What You Didn’t Know about Ketogenic and Low-Carb Diets
I remember, as recently as 10 years ago, most “experts” were still warning about the dangers and health consequences of ketogenic and low-carb diets. Some said they had too much protein, or too much fat, or they restricted fruits and vegetables excessively. Some confused ketosis with a dangerous condition that can happen in diabetics called “ketoacidosis”.
Either way, most informed nutritionists these days know that both low-carb diets and keto diets can be used effectively and safely, depending on the person and their circumstances. Also, like many diets, it can work well for some people and not for others.
The truth about low-carb and keto diets
We’ve talked before about what ketosis is. You may have heard that it is all about restricting the carbs, and most articles on ketosis will confidently tell you that you need to reduce your carb intake drastically (usually to less than 50 or even less than 30 grams per day – that’s about 1 ½ to 3 medium slices of bread).
This isn’t quite true.
Research shows that, if calories are taken down to 1,000 or lower, most people can eat at least 150 grams of carbs per day (think six typical baking potatoes or nine pieces of bread) and will still go into ketosis. This is important, because for a significant number of people, if they take their carbs down to 50 grams or lower, they feel awful and have no energy. This is sometimes referred to as “keto flu” and, not surprisingly, people who experience it usually have the least success with this kind of diet.
This ability to eat more carbs is also important because it allows you to be in mild ketosis, so you make enough ketones to reduce appetite but you don’t make so many that you get keto flu.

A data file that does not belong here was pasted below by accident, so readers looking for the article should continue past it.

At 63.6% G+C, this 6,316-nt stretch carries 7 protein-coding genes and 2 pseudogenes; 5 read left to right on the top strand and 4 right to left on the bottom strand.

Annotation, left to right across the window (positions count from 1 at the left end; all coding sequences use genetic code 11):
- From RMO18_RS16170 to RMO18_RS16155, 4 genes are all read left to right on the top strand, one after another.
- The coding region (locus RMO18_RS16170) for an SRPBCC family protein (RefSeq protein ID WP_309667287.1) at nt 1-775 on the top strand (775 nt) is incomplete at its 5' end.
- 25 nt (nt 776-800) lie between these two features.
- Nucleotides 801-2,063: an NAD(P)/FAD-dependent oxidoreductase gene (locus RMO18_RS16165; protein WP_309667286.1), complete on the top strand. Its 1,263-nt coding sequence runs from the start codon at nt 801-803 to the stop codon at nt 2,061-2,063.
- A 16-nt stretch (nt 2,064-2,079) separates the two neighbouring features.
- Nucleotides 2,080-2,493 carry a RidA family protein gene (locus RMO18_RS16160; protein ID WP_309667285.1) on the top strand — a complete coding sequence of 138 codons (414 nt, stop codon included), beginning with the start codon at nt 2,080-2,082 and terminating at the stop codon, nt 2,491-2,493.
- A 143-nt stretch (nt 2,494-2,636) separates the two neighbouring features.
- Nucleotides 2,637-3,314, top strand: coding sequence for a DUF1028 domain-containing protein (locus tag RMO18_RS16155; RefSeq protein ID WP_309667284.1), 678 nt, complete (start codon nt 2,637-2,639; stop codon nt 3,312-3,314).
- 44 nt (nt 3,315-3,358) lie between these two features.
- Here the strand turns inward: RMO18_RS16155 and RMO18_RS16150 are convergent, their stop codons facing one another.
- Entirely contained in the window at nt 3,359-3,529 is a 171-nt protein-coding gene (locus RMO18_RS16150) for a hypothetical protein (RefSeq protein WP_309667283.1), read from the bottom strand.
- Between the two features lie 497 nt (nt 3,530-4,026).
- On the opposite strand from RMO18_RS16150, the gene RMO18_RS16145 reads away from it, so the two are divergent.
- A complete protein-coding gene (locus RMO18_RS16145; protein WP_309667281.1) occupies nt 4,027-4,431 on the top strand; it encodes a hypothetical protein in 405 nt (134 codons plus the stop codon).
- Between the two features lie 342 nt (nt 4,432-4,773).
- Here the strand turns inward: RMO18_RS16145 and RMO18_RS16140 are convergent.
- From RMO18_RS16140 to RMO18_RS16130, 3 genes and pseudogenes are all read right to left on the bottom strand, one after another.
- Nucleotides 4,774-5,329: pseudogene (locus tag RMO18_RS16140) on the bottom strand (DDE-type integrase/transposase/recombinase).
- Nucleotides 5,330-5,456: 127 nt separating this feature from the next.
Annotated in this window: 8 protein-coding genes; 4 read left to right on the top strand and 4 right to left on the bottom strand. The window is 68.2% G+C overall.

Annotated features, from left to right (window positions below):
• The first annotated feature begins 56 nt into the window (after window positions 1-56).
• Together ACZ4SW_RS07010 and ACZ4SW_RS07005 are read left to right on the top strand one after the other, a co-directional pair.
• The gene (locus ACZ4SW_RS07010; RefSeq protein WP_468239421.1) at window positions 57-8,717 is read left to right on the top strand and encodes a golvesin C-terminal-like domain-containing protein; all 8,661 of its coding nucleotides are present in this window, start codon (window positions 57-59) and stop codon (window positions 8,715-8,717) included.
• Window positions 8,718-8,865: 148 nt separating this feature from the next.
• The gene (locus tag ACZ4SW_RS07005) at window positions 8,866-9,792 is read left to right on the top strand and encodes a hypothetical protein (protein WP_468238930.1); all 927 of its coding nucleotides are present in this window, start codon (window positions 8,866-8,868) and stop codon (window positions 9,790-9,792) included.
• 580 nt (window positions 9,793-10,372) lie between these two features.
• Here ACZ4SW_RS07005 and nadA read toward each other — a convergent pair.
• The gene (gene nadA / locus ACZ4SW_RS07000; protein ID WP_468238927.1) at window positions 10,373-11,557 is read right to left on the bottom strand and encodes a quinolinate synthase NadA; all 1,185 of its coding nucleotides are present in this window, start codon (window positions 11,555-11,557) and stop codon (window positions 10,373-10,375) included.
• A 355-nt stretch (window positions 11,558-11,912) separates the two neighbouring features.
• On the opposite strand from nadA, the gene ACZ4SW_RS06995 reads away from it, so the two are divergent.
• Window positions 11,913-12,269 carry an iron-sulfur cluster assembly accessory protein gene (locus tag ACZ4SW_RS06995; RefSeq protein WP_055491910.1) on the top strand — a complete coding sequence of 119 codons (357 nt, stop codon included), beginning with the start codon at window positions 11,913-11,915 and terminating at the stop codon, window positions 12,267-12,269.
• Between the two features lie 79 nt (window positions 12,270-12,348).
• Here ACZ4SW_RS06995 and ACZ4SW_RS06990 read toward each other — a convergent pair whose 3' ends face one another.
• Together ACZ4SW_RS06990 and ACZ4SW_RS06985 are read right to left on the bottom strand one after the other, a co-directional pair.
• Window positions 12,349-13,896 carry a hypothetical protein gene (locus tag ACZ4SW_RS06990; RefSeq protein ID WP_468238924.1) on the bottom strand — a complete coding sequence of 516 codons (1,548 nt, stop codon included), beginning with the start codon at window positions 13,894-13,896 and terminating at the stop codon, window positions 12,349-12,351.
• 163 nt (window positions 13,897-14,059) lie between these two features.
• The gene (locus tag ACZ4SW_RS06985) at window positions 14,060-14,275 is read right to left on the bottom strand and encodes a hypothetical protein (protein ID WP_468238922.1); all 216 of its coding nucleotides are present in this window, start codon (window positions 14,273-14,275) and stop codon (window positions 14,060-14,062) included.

The 1:1 Diet is different
Way back in 1981 our founder, Dr Alan Howard, wrote about the importance of eating carbs in the International Journal of Obesity. He stated that low-calorie products should contain carbohydrate because this prevents excessive ketosis, dehydration, loss of essential minerals, loss of energy and more. This is why he evolved the formulation of the various meal replacement shakes and weight-loss products the way he did – so dieters would get the benefits of ketones but without the downsides.
So, in one respect, The 1:1 Diet is a low-carb diet because it contains fewer than half the carbs typically recommended to people trying to maintain their weight, but we don’t excessively restrict the “proportion” of carbs because this doesn’t improve outcomes.
Our diet also shares similarities to a ketogenic diet because it causes most dieters to produce an amount of ketones in their body that can lead to ketosis. However, we rarely mention the “k” word and that’s because ketosis is just one of the many benefits of our diet.
What’s not to love?
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